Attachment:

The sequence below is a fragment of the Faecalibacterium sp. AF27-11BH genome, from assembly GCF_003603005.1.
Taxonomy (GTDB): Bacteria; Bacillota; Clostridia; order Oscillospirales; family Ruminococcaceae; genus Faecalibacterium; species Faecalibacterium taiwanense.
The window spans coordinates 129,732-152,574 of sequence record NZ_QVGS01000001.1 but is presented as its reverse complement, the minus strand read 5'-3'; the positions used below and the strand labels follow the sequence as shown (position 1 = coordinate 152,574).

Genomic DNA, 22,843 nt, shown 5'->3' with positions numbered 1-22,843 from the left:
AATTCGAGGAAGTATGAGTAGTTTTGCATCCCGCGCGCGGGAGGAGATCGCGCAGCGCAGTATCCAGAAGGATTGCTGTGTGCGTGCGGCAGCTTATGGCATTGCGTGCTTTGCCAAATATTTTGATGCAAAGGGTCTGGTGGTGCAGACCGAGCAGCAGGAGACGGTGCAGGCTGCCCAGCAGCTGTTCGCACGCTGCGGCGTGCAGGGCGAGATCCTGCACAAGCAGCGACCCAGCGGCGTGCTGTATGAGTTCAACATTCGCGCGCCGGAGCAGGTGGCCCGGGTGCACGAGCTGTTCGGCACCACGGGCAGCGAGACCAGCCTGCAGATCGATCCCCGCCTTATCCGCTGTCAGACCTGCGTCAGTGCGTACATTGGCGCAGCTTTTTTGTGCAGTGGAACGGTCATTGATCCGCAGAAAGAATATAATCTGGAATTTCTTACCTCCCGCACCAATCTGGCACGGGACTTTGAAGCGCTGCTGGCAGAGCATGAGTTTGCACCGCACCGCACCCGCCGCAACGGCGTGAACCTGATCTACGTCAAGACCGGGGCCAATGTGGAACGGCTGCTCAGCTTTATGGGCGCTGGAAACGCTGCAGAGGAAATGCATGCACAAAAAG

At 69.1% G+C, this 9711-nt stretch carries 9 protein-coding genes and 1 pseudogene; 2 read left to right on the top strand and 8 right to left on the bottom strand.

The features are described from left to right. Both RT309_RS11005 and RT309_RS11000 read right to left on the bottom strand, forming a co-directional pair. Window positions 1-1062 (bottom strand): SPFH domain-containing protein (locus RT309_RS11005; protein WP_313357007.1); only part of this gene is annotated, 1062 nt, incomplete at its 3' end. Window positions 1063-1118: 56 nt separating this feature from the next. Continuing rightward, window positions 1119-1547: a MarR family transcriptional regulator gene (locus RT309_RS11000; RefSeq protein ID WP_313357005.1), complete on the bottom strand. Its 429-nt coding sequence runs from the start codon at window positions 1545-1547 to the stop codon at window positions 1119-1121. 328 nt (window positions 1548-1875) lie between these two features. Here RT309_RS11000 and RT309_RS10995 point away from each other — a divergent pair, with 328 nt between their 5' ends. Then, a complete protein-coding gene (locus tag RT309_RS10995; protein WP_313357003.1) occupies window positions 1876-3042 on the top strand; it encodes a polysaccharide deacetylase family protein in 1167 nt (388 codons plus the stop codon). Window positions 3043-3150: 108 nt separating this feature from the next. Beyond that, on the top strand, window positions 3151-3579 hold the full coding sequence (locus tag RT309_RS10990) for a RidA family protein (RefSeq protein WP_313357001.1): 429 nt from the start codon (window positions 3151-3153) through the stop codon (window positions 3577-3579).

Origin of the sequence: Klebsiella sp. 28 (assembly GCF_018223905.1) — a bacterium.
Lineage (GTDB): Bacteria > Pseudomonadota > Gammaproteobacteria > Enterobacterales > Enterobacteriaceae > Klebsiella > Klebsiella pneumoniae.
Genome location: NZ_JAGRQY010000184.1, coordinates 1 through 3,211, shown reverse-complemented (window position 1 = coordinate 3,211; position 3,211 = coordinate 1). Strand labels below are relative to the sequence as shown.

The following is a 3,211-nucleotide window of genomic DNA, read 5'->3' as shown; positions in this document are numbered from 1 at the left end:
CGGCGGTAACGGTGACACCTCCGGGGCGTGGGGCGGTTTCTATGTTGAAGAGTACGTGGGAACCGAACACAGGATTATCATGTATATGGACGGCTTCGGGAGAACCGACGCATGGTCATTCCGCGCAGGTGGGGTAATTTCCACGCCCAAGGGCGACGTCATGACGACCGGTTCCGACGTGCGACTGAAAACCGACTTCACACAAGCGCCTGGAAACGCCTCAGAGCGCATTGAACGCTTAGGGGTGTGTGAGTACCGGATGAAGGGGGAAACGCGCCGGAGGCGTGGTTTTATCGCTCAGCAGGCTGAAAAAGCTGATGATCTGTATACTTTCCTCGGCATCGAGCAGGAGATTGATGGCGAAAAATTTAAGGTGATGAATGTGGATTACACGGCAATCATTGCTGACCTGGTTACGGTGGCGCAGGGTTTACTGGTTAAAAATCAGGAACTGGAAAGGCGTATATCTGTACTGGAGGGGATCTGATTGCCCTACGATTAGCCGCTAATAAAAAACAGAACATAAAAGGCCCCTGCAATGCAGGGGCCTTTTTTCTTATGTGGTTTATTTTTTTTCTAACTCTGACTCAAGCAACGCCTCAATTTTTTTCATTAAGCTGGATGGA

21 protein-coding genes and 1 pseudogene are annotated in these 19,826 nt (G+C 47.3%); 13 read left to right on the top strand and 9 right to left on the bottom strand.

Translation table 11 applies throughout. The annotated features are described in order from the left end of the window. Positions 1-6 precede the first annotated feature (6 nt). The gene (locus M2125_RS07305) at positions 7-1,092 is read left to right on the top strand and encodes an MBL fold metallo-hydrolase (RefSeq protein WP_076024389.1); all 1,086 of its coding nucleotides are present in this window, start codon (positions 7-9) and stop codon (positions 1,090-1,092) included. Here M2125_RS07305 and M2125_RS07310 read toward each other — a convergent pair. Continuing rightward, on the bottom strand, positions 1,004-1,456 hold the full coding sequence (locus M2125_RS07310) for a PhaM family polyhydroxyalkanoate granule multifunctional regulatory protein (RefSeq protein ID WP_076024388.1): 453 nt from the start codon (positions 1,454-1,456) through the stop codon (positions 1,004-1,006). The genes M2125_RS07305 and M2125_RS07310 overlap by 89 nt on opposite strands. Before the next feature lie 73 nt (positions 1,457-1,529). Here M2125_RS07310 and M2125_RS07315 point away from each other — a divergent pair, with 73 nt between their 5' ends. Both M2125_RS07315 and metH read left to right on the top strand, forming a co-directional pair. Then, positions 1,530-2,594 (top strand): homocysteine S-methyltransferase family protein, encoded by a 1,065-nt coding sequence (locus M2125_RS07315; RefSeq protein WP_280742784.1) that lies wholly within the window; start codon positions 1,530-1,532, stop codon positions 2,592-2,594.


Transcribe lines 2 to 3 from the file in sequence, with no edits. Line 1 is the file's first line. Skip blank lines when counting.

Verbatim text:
Taxonomy (GTDB): Bacteria; Bacillota; Clostridia; order Oscillospirales; family Ruminococcaceae; genus Faecalibacterium; species Faecalibacterium taiwanense.
The window spans coordinates 129,732-152,574 of sequence record NZ_QVGS01000001.1 but is presented as its reverse complement, the minus strand read 5'-3'; the positions used below and the strand labels follow the sequence as shown (position 1 = coordinate 152,574).